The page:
Track pending web requests with AngularJS

Navigation Guard

In the previous two posts (here and here), I covered the AngularJS factory, saNavigationGuard that I had created. This factory provides a simple way to guard against inconvenient page navigation in our Angular applications. However, up until now, I have not demonstrated one of the coolest uses for this. Before we look at this awesome use of saNavigationGuard, let us take a short trip into late last year.

I was getting started on my first big project with AngularJS and I had added a busy indicator to my user experience. To control when the indicator was active, I used a counter. This counter was incremented and decremented before and after using Angular resources. It was a nest of promises and error handlers, just to make sure the counter worked properly. I was not entirely happy with it but it was the best I could work out from my knowledge of Angular and JavaScript, so I submitted a pull request. My colleague reviewed the work and, looking at the busy indicator and the code to control the counter, stated, "there must be a better way."

I did not know at the time, but he was right, there is a better way and it uses an Angular feature called "interceptors".


Interceptors provide hooks into web requests, responses and their errors allowing us to modify or handle them in different ways. They are provided via an AngularJS provider such as a factory or service and injected into the $httpProvider using config as follows.

In this snippet, the name of the interceptor, saHttpActivityInterceptor, is added to the array of interceptors on $httpProvider.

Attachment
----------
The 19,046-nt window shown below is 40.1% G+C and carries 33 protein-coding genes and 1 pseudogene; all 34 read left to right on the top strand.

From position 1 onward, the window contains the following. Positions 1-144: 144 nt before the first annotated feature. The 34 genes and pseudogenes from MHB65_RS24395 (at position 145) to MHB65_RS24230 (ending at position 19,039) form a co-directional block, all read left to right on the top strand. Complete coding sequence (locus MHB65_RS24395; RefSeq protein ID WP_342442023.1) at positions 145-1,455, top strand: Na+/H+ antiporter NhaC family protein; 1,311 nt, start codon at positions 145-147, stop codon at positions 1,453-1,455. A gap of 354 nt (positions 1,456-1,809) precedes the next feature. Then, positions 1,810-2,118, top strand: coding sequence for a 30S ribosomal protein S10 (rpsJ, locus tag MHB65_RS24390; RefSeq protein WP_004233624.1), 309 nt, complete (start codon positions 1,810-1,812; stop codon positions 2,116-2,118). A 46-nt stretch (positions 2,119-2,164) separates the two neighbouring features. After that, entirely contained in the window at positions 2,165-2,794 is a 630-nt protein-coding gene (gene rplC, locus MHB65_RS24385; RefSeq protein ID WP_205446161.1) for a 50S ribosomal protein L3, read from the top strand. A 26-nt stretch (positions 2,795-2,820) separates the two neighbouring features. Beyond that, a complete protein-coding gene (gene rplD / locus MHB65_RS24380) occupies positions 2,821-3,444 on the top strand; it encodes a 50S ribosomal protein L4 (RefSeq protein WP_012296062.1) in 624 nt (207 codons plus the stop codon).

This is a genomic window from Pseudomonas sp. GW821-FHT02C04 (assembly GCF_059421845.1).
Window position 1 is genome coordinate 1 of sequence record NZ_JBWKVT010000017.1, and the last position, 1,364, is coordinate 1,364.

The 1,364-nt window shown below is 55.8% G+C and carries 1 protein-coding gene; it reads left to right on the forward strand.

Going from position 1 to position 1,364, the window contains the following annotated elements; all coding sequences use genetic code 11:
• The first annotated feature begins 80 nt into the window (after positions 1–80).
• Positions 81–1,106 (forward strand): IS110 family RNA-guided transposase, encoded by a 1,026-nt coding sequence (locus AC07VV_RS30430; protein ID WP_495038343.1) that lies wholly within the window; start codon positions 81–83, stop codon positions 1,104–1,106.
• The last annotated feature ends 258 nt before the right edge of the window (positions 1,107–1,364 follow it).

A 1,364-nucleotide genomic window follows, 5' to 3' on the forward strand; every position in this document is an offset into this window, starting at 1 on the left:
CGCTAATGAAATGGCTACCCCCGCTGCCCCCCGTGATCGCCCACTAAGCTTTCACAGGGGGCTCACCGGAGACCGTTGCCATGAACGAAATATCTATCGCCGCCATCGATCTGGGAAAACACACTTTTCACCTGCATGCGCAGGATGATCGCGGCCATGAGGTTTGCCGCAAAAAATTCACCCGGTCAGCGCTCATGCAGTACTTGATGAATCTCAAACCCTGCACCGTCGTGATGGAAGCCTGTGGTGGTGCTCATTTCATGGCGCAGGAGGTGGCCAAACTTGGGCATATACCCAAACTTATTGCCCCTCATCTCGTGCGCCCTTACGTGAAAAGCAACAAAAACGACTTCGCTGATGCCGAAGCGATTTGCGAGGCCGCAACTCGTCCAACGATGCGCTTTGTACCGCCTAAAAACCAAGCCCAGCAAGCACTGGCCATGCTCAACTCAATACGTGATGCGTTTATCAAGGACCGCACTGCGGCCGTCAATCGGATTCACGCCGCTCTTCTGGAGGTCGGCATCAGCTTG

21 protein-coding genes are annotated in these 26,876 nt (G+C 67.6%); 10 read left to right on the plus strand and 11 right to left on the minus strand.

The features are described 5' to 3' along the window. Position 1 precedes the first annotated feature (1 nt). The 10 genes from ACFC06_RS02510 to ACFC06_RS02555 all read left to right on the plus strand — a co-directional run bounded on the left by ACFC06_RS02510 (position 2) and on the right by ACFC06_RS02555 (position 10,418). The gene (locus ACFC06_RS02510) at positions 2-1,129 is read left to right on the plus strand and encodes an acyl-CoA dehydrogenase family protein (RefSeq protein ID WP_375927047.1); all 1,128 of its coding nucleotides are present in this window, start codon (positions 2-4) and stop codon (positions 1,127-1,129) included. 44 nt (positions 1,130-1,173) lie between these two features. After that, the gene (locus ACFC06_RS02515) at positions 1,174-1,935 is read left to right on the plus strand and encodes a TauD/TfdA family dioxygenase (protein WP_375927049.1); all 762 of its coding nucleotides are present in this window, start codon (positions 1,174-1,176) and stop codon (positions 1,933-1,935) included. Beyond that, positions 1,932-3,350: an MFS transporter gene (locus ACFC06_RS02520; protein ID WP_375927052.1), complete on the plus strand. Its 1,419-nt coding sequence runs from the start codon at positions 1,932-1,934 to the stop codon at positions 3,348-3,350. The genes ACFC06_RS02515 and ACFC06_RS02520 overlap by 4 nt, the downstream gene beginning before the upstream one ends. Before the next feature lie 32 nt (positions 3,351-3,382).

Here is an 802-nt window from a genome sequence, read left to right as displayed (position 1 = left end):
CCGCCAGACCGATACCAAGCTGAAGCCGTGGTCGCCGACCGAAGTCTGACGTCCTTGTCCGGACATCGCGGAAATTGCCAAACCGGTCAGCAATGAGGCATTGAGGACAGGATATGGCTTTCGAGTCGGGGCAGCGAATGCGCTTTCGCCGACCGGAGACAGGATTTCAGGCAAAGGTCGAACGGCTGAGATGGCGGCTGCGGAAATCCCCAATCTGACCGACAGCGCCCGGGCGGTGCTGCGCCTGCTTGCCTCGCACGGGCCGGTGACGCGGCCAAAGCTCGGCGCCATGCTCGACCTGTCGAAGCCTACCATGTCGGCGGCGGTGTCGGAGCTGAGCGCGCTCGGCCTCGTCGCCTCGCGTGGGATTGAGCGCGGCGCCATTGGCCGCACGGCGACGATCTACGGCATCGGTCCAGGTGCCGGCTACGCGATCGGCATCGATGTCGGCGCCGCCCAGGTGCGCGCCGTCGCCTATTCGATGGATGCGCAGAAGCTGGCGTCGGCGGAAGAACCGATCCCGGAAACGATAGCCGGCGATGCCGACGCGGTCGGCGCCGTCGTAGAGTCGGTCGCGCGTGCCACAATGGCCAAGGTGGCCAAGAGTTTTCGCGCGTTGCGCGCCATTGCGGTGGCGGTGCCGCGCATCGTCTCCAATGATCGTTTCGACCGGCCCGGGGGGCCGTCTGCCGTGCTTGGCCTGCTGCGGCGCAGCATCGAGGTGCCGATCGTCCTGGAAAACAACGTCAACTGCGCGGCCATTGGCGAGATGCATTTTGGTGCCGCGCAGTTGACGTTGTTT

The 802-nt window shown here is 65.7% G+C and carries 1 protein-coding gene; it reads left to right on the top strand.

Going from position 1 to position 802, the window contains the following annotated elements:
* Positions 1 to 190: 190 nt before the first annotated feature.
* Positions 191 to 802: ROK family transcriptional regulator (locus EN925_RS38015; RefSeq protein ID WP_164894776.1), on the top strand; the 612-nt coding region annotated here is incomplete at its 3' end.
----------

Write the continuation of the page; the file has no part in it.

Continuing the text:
The interceptor itself is a little more complex.

The interceptor factory returns an object that, in this case, has three methods: request, response and responseError. A fourth method, requestError, can also be included in interceptors if needed. Before returning our interceptor, the interceptor factory registers a guardian with saNavigationGuard that will guard against navigation if the pendingRequestsCounter is greater than zero.

The interceptor monitors requests and responses. On each request, the request method is checked, if it is POST, PUT or DELETE, the pendingRequestsCounter variable is incremented by one and the request is tagged to indicate it is being tracked. We flag it so that we know to pay attention when the corresponding response or response error occurs. In the response and response error handlers, we decrement our counter based on the tracking flag and the method.


The outcome of using this interceptor is that if the user tries to navigate away from the page after a request has been made but before its response has been received, they will see a message asking them to consider postponing the navigation.

In the next post, we will look at testing both this interceptor and the saNavigationGuard functionality using my preferred combination of jasmine, CoffeeScript and jasmine-given.

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